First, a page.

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Jenny Craig bankrupt, will close down business in U.S. and Canada

Jenny Craig is shutting its doors in the U.S. and Canada. (Neal Hamberg/Bloomberg - image credit)
Jenny Craig is shutting its doors in the U.S. and Canada. (Neal Hamberg/Bloomberg - image credit)

After 40 years in business, weight-loss chain Jenny Craig has announced it is closing down in the U.S., Canada, and possibly several other markets around the world.

Reports of the chain's demise first emerged last week, when the chain was scrambling to come up with cash to cover a looming debt payment, and warning staff of major layoffs to come

The business — which offers pre-made meals and coaching lessons to millions of people trying to lose weight — has roughly 500 franchises across the U.S. and Canada, and more globally.

It was founded by American entrepreneur Jenny Craig in the 1970s but changed hands numerous times over the years.

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Its most recent sale was in 2019, when it was purchased by private equity firm HIG Capital for an undisclosed sum.

WATCH | Jenny Craig goes bankrupt:

The chain's efforts to fix its business proved fruitless as the chain filed paperwork with bankruptcy courts in the U.S. and Canada in recent days.

"Thank you to our loyal Jenny family," a notice on the company's website reads. "It's with a heavy heart we're announcing the close of our business."

The move means that effective immediately, all of the chains activities have ceased. Any food scheduled to be delivered has been cancelled, as are all orders for coaching sessions and merchandise sales.

Canadian court filings suggest the chain owes more than $323 million to various unsecured creditors in Canada.

In addition to its core market of North America, the chain also has an extensive presence in Australia and New Zealand, where as recently as last week, the chain was telling its customers there that "local operations are unaffected by the recent news regarding Jenny Craig USA centre closures."

On Tuesday, local media reports suggest the company has appointed "voluntary administrators" in those two markets, which is a form of corporate restructuring designed to save a viable business, but it's one that does often end in the business's closure.

Business pressures

The move by Jenny Craig to pull the plug comes at a time off uncharacteristic weakness for the weight-loss industry, which has previously been seen as relatively recession proof.

Data from market research firm IBISWorld tabulates that Canada's weight loss industry took in a little over $350 million in revenue last year, a figure that has shrunk by an average of 0.1 per cent per year for the past five years.

And Jenny Craig isn't the only one feeling the squeeze. Rival Weight Watchers, whose stock trades on the NYSE, saw its revenue fall by almost 20 per cent last quarter, as its subscriber base dropped from 4.2 million people to just 3.5 million.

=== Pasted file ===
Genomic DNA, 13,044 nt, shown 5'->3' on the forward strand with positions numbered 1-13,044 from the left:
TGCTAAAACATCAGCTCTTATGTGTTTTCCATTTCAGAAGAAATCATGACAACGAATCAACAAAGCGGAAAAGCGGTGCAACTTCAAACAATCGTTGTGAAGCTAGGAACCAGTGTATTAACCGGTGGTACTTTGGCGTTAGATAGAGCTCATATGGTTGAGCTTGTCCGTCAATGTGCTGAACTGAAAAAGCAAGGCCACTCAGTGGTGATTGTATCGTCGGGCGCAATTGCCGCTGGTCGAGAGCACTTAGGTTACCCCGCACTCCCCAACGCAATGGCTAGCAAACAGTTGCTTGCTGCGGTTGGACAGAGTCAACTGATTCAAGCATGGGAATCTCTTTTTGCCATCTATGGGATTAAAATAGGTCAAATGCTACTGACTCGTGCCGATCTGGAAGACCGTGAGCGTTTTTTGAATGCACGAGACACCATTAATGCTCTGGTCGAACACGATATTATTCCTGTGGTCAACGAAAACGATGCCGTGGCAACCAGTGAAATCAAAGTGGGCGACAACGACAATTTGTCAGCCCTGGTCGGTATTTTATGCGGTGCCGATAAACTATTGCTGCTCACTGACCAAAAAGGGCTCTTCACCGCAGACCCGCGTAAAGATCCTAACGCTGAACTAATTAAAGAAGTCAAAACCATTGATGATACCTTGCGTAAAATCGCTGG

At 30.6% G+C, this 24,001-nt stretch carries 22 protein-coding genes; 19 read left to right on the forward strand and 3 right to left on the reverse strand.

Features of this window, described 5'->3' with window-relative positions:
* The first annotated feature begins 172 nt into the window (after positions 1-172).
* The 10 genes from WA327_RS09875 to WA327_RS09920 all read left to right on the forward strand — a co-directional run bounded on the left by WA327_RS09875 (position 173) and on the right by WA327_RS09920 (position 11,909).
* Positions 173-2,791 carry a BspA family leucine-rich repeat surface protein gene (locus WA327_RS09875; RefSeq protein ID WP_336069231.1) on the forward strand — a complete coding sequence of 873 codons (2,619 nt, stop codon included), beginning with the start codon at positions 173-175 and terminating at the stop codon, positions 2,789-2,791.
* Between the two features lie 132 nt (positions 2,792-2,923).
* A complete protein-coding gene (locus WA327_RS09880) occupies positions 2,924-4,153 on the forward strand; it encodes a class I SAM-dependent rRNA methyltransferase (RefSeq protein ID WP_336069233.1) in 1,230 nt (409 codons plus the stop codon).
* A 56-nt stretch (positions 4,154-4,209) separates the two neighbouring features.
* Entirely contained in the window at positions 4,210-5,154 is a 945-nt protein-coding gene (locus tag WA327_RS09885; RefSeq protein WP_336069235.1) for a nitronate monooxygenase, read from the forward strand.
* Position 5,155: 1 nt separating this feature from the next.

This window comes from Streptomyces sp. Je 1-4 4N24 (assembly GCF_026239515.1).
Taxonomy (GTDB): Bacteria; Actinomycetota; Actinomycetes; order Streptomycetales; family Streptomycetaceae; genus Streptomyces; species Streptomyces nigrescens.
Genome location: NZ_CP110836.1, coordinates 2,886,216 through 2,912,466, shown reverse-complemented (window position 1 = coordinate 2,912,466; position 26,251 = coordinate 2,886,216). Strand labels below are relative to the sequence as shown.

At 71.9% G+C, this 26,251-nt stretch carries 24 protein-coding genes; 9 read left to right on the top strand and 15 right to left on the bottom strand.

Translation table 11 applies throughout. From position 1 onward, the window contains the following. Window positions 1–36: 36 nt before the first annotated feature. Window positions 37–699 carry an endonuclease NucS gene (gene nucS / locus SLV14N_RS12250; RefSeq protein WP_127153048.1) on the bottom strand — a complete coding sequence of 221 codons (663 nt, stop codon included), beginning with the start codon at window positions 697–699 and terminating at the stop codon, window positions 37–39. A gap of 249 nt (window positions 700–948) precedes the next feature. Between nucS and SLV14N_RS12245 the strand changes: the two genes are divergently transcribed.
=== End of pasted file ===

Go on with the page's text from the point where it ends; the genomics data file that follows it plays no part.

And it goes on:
The company, which operates a very similar business to Jenny Craig's, has embarked on a turnaround plan built around a development that's upending the entire industry: prescription weight-loss treatments.

Weight Watchers paid $132 million to buy digital health provider Sequence, which offers numerous telehealth services to its 24,000 members, each of whom pays about $99 a month.

That's a reliable revenue stream in any environment, but a major appeal for Weight Watchers may well be the service's ability to prescribe prescriptions for drugs such as Ozempic, Wegovy and Trulicity, all diabetes treatments that are exploding in use right now in part because of a major side effect they share: they suppress appetite by triggering the release of insulin and blocking sugar production in the liver.

While any weight-loss benefits disappear the moment the user stops taking the drug, their impact on the weight-loss industry has been dramatic, according to Yann Cornil, a marketing professor at the University of British Columbia.

"They have been struggling already for the past decade, [but] the introduction of those new drugs that are indeed effective in the short run have been the nail in the coffin for Jenny Craig," he said in an interview.

Customer's fears confirmed

Jenny Craig customer Anna De Biasi came to one of the company's Toronto-area locations on Monday and was disappointed to learn that her worst fears had been confirmed.

"I just had the feeling that something was happening," she told CBC News in an interview. "It was a gut feeling, I just knew it."

She says she has had success with Jenny Craig's system in the past and was disappointed to learn that the company has shut its doors. She actually got a prescription for Ozempic from her doctor a few months ago because she is considered to be pre-diabetic, but she was hoping to combine that with another round of Jenny Craig to improve her health and treat her arthritis.

"It's really difficult when you have arthritis and you're in pain. You gotta do as much as you can to really help yourself," she said. "So I was just trying to combine them both."